HARRISBURG – In response to Gov. Josh Shapiro’s first budget address today, Sen. Dan Laughlin (R-49) called for a more responsible approach to solve the financial challenges facing Pennsylvania.
Noting there are components of the governor’s proposal that could garner Senate Republican support, Laughlin said, “He gave a list of non-starters for him and the same could be said for our side of the aisle, and that’s fine, everybody has an opinion.”
“I think some of the areas we can agree on include funding for mental health issues, some of the education funding issues – though I might have a slightly different opinion on how that should be unpacked, but both Republicans and Democrats want to educate their children,” said Laughlin. “There’s certainly room to work in areas such as those.”
Laughlin added that he’s interested in working with the governor to address orphaned and abandoned wells, getting those oil and gas wells plugged faster to help Pennsylvania’s environment
While the governor’s support for Senate Republican priorities such as workforce development, infrastructure advancement, safe communities and mental/behavioral health are appreciated, Laughlin said the plan still boosts state government spending to unsustainable levels.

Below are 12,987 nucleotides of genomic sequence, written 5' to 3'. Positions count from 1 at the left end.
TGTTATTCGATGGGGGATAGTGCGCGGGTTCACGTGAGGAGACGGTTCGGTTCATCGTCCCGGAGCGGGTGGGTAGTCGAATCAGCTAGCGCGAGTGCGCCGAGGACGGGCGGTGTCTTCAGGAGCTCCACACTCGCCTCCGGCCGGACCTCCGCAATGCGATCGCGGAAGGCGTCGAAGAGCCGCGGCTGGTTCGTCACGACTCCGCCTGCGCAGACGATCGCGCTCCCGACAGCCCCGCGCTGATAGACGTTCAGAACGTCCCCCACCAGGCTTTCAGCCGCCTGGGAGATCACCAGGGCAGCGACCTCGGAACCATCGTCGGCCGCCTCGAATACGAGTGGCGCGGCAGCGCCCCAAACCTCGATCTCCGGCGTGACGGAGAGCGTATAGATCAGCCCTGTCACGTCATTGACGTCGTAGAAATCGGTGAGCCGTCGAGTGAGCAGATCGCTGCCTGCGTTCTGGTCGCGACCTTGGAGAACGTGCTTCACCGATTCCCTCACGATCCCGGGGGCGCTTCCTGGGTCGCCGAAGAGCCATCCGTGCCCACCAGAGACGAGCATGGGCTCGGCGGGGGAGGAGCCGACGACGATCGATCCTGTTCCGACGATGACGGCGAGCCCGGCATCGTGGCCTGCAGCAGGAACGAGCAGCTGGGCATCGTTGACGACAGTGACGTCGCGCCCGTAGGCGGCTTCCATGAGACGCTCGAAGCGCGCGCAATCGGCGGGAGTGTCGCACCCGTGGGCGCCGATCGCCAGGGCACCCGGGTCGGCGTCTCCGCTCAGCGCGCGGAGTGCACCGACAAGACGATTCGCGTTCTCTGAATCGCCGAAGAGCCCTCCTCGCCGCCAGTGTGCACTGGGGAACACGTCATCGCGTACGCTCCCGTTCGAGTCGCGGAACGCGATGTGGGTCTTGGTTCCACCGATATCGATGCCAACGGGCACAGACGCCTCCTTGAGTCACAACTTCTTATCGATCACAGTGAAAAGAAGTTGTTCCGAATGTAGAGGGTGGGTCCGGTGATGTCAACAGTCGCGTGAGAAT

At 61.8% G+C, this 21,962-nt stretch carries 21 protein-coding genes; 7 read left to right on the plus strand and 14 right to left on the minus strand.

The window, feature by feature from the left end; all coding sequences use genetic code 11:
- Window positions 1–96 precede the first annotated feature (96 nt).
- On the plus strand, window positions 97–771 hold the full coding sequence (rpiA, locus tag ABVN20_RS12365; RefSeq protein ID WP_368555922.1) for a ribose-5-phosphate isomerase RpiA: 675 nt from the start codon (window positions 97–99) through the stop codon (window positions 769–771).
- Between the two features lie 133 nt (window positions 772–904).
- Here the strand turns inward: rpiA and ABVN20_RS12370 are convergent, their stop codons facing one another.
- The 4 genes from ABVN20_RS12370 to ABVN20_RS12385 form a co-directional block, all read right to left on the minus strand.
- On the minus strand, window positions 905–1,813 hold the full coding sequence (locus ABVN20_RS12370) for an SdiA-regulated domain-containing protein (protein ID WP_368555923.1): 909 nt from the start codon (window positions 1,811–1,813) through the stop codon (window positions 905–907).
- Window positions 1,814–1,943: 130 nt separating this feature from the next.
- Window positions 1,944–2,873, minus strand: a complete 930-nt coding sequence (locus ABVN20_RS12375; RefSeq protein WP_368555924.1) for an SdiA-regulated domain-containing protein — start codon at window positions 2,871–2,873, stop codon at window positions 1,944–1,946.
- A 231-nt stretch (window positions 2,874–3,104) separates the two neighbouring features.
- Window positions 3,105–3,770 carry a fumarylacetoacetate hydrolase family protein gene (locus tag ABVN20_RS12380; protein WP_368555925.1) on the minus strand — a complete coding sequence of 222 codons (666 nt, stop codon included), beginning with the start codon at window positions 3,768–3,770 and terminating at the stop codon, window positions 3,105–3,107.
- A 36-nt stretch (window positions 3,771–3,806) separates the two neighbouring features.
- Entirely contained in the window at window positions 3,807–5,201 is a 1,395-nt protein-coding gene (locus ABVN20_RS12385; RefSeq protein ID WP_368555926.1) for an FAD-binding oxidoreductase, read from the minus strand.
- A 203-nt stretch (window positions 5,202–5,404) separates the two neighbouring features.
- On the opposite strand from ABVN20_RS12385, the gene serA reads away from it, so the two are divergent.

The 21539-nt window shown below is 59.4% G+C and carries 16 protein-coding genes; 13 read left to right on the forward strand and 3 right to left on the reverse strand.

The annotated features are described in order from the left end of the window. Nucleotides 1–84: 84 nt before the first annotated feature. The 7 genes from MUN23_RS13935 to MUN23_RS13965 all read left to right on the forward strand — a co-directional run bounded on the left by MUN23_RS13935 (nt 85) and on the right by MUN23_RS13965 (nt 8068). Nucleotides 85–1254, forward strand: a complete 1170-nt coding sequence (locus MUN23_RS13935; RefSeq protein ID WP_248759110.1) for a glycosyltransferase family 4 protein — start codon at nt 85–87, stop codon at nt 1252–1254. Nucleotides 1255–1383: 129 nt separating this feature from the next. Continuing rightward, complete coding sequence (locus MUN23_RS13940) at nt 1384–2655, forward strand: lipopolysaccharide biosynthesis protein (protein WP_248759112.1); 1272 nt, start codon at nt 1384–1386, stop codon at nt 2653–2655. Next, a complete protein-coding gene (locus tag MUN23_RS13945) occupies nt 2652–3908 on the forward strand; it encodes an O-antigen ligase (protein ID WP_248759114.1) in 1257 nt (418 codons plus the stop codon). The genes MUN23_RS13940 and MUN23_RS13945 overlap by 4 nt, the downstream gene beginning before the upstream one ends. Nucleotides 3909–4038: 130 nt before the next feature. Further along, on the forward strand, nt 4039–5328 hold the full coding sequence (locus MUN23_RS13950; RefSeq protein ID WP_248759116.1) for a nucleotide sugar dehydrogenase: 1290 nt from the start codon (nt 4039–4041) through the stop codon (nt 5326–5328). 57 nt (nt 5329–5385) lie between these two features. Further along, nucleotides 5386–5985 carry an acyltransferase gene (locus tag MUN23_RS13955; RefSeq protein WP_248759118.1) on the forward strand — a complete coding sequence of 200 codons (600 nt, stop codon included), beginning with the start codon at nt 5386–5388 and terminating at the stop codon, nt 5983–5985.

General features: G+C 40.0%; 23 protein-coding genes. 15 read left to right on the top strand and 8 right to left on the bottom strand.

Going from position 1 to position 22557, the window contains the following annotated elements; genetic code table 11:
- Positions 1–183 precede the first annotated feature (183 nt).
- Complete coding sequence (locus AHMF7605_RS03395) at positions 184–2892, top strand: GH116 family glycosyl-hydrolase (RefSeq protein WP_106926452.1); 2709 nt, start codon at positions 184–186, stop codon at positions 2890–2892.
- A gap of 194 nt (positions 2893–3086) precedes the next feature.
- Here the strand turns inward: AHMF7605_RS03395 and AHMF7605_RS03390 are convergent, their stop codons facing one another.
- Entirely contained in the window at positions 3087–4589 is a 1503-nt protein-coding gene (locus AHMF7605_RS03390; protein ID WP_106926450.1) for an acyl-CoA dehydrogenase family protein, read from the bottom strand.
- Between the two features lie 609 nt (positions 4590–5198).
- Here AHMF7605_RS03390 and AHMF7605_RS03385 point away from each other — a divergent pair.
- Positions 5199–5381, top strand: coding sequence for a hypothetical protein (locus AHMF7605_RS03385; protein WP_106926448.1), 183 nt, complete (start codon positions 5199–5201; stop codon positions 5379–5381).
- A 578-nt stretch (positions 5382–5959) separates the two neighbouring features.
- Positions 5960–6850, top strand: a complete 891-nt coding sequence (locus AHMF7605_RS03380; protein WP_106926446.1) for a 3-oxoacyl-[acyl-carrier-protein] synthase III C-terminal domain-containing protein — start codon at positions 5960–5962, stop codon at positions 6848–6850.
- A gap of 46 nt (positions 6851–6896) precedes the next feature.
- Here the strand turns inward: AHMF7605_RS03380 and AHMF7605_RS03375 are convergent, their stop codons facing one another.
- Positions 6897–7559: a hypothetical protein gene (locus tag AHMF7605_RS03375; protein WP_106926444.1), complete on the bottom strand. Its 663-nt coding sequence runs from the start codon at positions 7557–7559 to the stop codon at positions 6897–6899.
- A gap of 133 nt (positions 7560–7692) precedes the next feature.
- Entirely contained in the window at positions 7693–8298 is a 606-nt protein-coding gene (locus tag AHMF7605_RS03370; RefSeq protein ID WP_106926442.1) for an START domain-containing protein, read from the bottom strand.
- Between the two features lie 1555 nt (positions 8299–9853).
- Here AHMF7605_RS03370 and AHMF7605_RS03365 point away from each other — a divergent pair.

Shapiro’s $45.8 billion plan seeks to boost state spending by more than $1.3 billion above the current year’s budget, including hundreds of millions of dollars that backfill federal funding that was cut by the Biden Administration at the end of the COVID-19 public health emergency.
In addition to the many spending proposals that are cause for concern, the budget appears to assume Pennsylvania will remain in the Regional Greenhouse Gas Initiative (RGGI), which will burden all Pennsylvanians with an annual tax on electricity of nearly $670 million.
Shapiro’s spending plan would also nearly erase Rainy Day reserves by the end of his first term in office, which would mean the state would face higher borrowing costs and be in a much worse position to weather any potential downturns in the economy.
Although Senate Republicans fought to build up the Rainy Day Fund over the past two years to more than $5 billion, the fund’s reserves still remain below the national average.
The Senate Appropriations Committee will begin a series of public hearings on Shapiro’s 2023-24 budget plan on March 20.
For more state-related news and information, constituents can visit Laughlin’s website at www.senatorlaughlin.com or follow him on Facebook and Twitter @senatorlaughlin.
Contact: David Kozak 717-787-8927